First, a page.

The 2022 and 2023 BECI workshop series provided unique opportunities to discuss the building of the BECI science plan with experts from across the Northern Hemisphere. Through these discussions, major challenges and needs were identified and from this, recommendations for BECI as a solution were suggested: 


  • Existing approaches for factoring environmental change into fisheries management decision making based on extrapolation from historical responses are failing or at risk 
  • In addition to longstanding challenges associated with managing fisheries in a changing climate, there is a growing need to support other conservation objectives in marine ecosystems, including various types of protected areas, both within and outside of national jurisdictions. Climate change presents some serious challenges in defining effective protected areas and the ongoing evaluation of their effectiveness. While these challenges are different from the challenges for managing fisheries in a changing climate, the information needs are similar. 
  • The physical structure of key indices currently used to account for changing ocean conditions are changing and compromise the effectiveness of this approach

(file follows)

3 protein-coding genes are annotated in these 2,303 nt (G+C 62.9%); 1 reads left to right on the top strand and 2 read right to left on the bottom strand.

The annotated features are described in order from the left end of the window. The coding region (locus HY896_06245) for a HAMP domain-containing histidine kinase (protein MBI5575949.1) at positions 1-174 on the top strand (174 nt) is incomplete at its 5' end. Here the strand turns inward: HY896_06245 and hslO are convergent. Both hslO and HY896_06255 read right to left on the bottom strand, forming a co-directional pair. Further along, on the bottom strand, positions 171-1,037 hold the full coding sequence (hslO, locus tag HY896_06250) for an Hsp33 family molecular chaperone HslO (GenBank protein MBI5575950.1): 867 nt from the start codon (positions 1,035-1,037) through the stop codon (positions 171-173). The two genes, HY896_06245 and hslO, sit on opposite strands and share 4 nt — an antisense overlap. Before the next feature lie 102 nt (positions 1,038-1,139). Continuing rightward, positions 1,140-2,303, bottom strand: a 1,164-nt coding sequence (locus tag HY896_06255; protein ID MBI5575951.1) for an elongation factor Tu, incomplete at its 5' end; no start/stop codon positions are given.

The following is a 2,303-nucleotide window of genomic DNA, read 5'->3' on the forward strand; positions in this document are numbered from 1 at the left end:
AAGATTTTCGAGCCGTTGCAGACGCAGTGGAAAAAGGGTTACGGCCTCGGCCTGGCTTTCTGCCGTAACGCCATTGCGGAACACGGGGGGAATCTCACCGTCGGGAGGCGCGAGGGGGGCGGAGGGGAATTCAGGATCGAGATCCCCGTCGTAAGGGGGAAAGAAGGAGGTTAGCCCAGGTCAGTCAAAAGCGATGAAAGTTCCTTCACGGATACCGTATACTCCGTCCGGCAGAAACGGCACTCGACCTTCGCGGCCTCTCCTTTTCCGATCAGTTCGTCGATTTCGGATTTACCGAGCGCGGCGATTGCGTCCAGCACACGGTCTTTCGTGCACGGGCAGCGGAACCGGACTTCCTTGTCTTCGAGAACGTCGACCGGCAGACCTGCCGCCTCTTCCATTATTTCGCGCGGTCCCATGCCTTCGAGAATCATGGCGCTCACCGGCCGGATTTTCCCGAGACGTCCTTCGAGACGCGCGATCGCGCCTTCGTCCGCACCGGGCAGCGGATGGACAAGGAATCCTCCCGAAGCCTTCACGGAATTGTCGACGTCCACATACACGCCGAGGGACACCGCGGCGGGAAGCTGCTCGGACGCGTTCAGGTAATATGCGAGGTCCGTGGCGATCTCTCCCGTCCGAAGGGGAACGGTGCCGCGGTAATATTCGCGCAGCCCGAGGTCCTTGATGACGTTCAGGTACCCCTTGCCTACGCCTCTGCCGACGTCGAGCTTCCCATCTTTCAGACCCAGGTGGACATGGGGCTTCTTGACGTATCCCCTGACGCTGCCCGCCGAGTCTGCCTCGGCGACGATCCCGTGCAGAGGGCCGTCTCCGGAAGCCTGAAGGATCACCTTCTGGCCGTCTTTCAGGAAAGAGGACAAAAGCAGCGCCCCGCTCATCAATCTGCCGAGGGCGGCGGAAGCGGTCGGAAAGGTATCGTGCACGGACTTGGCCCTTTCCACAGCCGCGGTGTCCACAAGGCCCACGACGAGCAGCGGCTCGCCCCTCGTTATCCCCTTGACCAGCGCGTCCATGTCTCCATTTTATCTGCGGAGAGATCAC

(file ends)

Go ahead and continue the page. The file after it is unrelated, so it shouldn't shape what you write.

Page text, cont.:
• We are experiencing conditions that are well outside the historical range of observations; such extreme conditions are resulting in major changes in the distribution and abundance of species  
  • Our ability to model key processes is hampered by critical knowledge gaps  


  • BECI needs to be regional to basin scale and international
  • A better ability to forecast or provide plausible future scenarios to guide decision-making, particularly those decisions which imply longer-term adjustments to allocation, investment, community health, and international management arrangements 
  • To address the problem of increasingly less relevant historical data driving modeling efforts, BECI will require new observations and mobilization of key historical data to help detect anomalous conditions at an early stage  
  • BECI will need to substantially improve the communication amongst data providers, analysts, decision makers, and impacted sectors and communities; two-way communication is critical  
  • BECI can address key knowledge gaps through new observations using new technologies, with some knowledge gaps requiring new carefully targeted at-sea observations